District's Charter Schools Graduated 80 Percent of 2011 Class
4/9/2012, 11:52 a.m.
Washington, D.C. --Four-year graduation rates released by the District's Office of the State Superintendent of Education (OSSE) show that 80 percent of public charter high school students from the class of 2011 graduated on time. This percentage is in close alignment with the graduation rates of neighboring, affluent suburbs such as Fairfax and Montgomery County public schools.
"DC's public charter schools serve a high percentage of at-risk students, many of whom will be the first in their families to attend college," said Scott Pearson, executive director of the D.C. Public Charter School Board. "A four-year graduation rate of 80 percent is a testament to the hard work of all of DC's charter school leaders. While there is reason to celebrate, we still have a lot of work to do to ensure that all students are able to finish high school and receive a diploma."
Washington Math Science and Technology Public Charter School -- which serves all low-income, African American students -- had the distinction as the charter high school with the highest graduation rate.
It had an on-time graduation rate of 91 percent, the same as Fairfax County Public Schools, which has a substantially different population with just over a quarter of its students low-income and 10 percent African American.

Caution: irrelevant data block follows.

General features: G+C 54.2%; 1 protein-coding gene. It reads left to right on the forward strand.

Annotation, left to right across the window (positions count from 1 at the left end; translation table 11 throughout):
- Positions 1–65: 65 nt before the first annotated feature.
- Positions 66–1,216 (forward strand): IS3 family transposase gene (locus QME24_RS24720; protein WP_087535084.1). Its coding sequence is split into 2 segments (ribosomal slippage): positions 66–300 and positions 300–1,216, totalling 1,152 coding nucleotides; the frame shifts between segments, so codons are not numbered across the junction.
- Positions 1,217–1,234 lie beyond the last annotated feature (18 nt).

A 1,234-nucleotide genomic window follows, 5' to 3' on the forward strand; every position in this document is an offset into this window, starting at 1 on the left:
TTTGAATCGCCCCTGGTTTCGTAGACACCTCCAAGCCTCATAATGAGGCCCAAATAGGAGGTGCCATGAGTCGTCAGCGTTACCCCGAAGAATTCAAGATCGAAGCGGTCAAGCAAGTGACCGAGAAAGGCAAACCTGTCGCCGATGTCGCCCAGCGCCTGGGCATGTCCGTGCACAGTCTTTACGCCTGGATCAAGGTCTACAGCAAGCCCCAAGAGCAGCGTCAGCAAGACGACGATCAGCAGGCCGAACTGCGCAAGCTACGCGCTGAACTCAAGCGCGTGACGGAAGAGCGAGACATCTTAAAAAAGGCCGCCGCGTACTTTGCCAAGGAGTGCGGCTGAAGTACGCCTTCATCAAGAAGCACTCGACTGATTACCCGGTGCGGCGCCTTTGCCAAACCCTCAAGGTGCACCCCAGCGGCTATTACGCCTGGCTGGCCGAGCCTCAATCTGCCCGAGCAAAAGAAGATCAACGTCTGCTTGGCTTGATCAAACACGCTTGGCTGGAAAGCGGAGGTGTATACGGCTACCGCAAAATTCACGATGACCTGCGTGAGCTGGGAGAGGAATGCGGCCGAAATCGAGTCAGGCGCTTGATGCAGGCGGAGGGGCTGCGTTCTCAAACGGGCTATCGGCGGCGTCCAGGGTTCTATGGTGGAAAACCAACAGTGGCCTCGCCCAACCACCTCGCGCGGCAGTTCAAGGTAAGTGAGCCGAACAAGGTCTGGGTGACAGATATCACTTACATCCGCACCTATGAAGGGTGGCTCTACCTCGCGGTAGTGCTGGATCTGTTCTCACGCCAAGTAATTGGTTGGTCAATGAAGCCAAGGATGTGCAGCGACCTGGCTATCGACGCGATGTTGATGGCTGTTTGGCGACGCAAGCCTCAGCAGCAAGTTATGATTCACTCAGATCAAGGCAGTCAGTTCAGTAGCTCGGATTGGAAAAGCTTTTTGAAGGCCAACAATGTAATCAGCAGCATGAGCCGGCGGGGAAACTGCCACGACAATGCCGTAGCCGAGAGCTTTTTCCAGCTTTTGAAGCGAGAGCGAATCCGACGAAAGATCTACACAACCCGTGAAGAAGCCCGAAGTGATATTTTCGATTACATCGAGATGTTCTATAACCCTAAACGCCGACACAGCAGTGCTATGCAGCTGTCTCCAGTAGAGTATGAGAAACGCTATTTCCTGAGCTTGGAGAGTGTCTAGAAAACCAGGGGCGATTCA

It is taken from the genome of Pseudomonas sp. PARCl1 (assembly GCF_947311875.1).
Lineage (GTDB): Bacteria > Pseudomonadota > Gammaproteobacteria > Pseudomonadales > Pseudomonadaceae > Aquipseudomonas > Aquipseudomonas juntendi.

The SEED Public Charter School of Washington (90 [percent), Booker T. Washington Public Charter School (86 percent), and Friendship Public Charter School - Collegiate Academy (86 percent) all had rates at or above Montgomery County Public Schools.
OSSE calculated graduation rates for the 2010-2011 school year under the new Adjusted Cohort Graduation Rate (ACGR) - the method now required for all states by the U.S. Department of Education. The ACGR is determined based on the total number of students who graduated with a regular diploma in 2011 within four years.
Many charter schools require students lacking sufficient credits to take a fifth year to graduate. These graduates are not reflected in the four-year graduation rate.
"While graduating in four years is a laudable goal, we should also celebrate those students who take the extra time they need to earn their high school diploma," Pearson added. " And we should recognize that charter school graduation rates would be even higher were these graduates to be included in the calculation."